Saturday, March 3, 2018

91 Stratos and missing a friend

This entry finds me in one of the most difficult and one of the best times in my fishing career. A few weeks back I made the decision to sell my 1991 Stratos All Pro Spitfire Edition. It was a decision made partly because I have been bitten by the bass boat bug and know that I want to upgrade into a newer, and a bit nicer version. This boat has an interesting story behind it though and is why I say it is a difficult time as well. I came into this boat when my friend Tony, who was as crazy as I am, told me that I should buy it for my first bass boat. This was in the beginning of the year right after ice out 4 years ago. Tony told me to save up the money for the boat and I agreed because this seemed like a great first bass boat.

Well cut to about two weeks later and we were talking and he was like "You got the money for the boat?" I was like "No, you said you were going to sell it next year." Well Tony being Tony, could not stand going from the boat he just sold, a Ranger 521 into this boat. So my parents helped me out with some money, while I was selling my duck boat so that I could purchase the rig. In May, we finalized the sale and I had my first bass boat.

Unfortunately, later that year my buddy took his own life and to this day I feel like maybe I could have done more to help him so he would still be around. I am a counselor and had a difficult time reconciling that I could not make a difference so he would see the value of his own life. I guess when it comes down to it, he had made the choice and once that happens, not much can be done to stop this kind of thing from happening no matter how hard one tries. He taught me a lot about bass fishing and I am grateful to this day that he turned me onto bass fishing because I had always been a walleye and musky guy.

Cut to the present and about a month ago I made the decision to sell the boat. Now I know that the price I was asking was going to make the rig move quick but I had no Idea how quick. I had a club meeting with my local bass club, The Cast Nation and started to spread the word. I really had no takers but a call from my friend Chris came later that night asking about the boat. He said that his other friend Mike might be interested. I had no idea how interested. The next day Mike gave me a call and we wound up meeting that night, and just like that the boat was sold. Now I know Mike and he's a good dude so I'm glad that he got the boat because I know he will fish the crap out of it and take good care of it. I was not ready for the myriad of feelings that would come up as a result of the sale though.

I was immediately feeling a bit depressed that this boat was no longer going to reside in my garage. I didn't even recognize why. You would figure being in the helping profession I would have been able to spot feelings coming up but even though I'm a counselor, it's difficult to see the process when you are in the process. Anyway, it really hit me this week when The Braidwood Nuclear Power Plant opened. Now I have fished this opening every year for the past three seasons and now not only was my boat sold, I would miss the opening. I did go and that was less than a good trip due to not catching very many fish but reflecting on my feelings toward my friend not being around for the past few years. It's weird how feelings like this just creep in and one does not see them affecting their mood or life.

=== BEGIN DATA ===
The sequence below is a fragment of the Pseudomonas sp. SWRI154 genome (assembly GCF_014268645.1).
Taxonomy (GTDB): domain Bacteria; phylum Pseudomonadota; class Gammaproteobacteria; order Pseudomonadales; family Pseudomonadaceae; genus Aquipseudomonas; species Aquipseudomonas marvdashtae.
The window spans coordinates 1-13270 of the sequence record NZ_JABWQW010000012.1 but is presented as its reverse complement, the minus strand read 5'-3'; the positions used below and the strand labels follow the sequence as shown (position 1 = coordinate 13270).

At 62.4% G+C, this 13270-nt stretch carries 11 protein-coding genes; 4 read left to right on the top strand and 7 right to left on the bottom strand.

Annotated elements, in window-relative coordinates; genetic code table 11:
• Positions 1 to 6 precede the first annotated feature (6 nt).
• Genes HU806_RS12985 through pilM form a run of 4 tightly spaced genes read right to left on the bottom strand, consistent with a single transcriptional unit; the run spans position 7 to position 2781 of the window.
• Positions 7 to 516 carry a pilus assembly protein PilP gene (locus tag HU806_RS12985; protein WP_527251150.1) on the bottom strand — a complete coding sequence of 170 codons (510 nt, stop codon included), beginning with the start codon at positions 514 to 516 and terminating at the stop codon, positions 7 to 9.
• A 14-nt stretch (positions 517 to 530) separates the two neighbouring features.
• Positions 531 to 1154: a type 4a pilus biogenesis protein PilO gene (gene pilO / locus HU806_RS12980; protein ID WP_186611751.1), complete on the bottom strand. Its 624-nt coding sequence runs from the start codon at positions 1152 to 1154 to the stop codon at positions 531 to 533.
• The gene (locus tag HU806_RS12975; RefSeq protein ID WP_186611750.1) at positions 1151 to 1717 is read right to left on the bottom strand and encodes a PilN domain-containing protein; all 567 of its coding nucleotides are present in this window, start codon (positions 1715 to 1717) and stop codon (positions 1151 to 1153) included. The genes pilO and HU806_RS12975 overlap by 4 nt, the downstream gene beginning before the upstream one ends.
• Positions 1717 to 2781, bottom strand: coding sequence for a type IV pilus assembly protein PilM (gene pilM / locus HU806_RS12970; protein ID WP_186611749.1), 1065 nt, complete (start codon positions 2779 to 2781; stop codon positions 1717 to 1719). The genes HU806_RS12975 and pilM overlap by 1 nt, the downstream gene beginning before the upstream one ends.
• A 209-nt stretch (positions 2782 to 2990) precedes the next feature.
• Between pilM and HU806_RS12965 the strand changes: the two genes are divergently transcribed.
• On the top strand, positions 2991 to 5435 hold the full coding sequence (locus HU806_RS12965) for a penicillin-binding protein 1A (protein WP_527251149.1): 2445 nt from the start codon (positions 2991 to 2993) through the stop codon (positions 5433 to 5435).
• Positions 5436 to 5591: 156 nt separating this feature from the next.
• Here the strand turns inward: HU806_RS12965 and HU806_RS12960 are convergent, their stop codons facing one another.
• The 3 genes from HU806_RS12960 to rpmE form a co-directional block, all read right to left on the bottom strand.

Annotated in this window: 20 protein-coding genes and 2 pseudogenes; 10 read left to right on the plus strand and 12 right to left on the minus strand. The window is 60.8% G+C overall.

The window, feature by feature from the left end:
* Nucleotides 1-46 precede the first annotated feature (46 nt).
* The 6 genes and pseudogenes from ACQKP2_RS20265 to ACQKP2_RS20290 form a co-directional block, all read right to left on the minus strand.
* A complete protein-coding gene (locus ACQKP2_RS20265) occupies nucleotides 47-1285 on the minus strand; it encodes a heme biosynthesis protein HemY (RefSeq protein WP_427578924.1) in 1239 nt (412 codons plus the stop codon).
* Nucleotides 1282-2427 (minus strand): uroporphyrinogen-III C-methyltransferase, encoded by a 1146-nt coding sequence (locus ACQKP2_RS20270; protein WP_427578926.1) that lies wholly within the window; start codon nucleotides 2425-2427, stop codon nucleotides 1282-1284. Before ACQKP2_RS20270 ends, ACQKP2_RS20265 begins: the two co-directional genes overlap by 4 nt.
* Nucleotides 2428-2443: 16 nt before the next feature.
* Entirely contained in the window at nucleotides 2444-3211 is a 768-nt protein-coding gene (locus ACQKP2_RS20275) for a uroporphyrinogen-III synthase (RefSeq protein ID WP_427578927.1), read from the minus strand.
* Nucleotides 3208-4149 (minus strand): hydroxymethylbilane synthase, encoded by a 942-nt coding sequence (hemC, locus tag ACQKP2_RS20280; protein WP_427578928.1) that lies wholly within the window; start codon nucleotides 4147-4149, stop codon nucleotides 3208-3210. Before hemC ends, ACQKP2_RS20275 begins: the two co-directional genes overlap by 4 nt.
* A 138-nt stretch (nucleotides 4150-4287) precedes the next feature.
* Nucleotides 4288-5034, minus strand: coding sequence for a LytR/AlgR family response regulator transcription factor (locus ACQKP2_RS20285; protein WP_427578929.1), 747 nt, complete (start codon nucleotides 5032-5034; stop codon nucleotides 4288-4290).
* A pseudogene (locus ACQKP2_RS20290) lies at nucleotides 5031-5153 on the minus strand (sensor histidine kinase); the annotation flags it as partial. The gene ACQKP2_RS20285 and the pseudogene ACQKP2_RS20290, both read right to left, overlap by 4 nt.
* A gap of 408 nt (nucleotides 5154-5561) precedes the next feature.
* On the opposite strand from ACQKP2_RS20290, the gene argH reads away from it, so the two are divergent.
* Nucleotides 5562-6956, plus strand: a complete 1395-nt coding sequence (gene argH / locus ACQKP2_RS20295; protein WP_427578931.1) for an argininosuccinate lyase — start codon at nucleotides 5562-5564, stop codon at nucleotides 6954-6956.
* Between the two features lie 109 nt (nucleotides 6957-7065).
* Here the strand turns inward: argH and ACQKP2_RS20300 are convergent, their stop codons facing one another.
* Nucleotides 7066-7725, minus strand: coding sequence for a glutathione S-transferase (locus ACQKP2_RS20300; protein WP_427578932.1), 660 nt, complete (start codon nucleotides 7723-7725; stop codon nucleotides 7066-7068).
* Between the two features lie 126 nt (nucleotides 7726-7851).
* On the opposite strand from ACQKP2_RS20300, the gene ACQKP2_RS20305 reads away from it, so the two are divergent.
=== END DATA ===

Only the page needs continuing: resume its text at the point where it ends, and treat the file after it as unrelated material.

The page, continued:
I know that I will be able to find another rig because my dad has expressed interest in going in with me on a new boat, but until that happens, I can't help but wonder why my buddy did what he did those couple years ago and what our relationship would be now. I guess we all move on in our own ways and I have fought the moving on process because I feel like I am forgetting him in a way. Selling the boat that I bought from him I guess confirmed that thought but when I look at it, I had some great times on the water with him and will never forget that. Just never take your fishing partners for granted because the next time you hit the water, they might not be there with you. I have the knowledge that he gave me and I can still hear him when I'm trying to skip a dock and I throw way too hard, cast it easier and use your wrist. I hope to eventually remember these times only and not the way he tragically took his own life. He was a good dude and I still miss him to this day. Funny how long these things can linger on in our mind.

Thanks for reading and this is just one more way that I can process my feelings in a healthy way. I know that whether I'm on the water or writing about issues that confront my life, or spending way too much on fishing gear, these are all very healthy alternatives compared to my coping skills in the past. My wife might put up a little protest about this notion but she has been a great support and I think recognized the positivity that fishing in general has brought into our lives.

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